Situation Analysis Of Company Polyphonic HMI

Purpose Of The Report To reduce the volatility inherent in the music development process and produce a consistent revenue stream for our business and customers via suggested marketing strategies, this report will address and analyze the issues and make recommendations for Polyphonic. Situation Analysis—Company, Product, Competitors, Consumers And Swot Analysis Company Polyphonic HMI was established to help market Grupo AIA’s artificial-intelligence tools to the music industry. Grupo AIA headquartered in Barcelona, Spain, specializes in using its knowledge in the fields of artificial intelligence to solve complex business problems.

Polyphonic is launching Hit Song Science (HSS) which analyzes the mathematical characteristics of music and compares them to past music hits, making it possible to determine a song’s hit potential. HSS could be valuable for three target markets: record labels, producers, and unsigned artists. Once a decision is made on the target market, a suitable marketing plan will need to be developed that helps overcome the likely resistance. Competitors Polyphonic is the only company attempting to provide this type of service using AI technology. It competes indirectly with the intuition of record executives and producers (Exhibit 1).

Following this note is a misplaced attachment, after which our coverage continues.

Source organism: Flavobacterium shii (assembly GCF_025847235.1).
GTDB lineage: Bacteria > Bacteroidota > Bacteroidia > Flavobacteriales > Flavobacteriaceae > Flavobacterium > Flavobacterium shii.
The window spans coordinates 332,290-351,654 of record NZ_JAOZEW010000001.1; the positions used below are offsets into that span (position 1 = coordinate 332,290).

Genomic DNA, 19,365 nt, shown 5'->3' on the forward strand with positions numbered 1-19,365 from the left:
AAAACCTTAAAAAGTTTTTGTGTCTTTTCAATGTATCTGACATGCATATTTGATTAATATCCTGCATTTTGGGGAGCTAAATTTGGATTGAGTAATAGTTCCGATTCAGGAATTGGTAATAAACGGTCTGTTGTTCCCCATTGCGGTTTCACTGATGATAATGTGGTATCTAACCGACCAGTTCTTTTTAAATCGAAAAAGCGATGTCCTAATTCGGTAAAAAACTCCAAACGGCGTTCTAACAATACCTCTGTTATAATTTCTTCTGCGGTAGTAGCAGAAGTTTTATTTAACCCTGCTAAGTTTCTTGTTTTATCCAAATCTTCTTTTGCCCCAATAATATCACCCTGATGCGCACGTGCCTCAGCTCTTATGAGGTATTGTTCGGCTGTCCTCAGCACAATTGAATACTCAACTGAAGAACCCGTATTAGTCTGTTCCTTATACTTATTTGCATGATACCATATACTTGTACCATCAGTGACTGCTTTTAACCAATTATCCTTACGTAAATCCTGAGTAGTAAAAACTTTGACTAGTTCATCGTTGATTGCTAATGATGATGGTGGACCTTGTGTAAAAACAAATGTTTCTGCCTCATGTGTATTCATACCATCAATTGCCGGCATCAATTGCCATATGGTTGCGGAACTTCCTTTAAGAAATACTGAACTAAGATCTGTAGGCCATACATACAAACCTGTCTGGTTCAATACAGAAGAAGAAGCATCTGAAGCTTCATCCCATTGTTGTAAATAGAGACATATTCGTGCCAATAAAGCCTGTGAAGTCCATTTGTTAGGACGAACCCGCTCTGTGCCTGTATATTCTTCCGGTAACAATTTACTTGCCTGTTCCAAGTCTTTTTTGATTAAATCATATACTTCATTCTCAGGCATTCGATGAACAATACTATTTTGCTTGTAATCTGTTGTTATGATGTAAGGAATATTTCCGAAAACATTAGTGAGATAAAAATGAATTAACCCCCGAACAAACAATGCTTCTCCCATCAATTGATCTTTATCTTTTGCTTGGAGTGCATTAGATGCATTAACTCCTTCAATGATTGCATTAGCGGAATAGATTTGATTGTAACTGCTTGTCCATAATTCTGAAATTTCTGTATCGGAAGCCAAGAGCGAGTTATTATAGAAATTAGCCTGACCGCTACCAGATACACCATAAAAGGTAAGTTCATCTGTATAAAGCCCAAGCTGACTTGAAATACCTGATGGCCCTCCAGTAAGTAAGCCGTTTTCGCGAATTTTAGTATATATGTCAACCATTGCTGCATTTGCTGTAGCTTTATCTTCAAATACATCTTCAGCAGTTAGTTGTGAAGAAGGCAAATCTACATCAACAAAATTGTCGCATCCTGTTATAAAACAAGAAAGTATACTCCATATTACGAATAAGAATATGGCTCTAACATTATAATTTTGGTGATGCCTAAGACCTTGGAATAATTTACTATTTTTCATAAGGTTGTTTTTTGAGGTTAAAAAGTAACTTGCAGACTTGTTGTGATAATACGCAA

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These record executives also rely on call-out services such as: internet poling, call-out studies, and focus groups. Although these services are more established, traditional research methods only identify Top 40 singles at a success rate of 10%, compared to 80% success rate of HSS. The call-out researches are at a fine line between indirect and direct competition. Consumers Record Label (A) Executives, the smallest segment with less than a few thousand representatives, gain their reputations based on their ability to successfully select hits. They are more focused on economic returns and may spend more money on market researches.

HSS could become the primary vehicle to evaluate incoming artists and assist in album production. However, some A Executives might feel that HSS is inferior to their “good ears”. Producers are the second largest customer segment with thousands of members. The way they succeed is by making their artists successful. They could maximize his or her time and effort in developing songs that will best suit the general audience. By doing so, producers will earn plenty of revenue via royalties from successful songs. Artists, approximately 10,000, signed to labels in the US and Europe.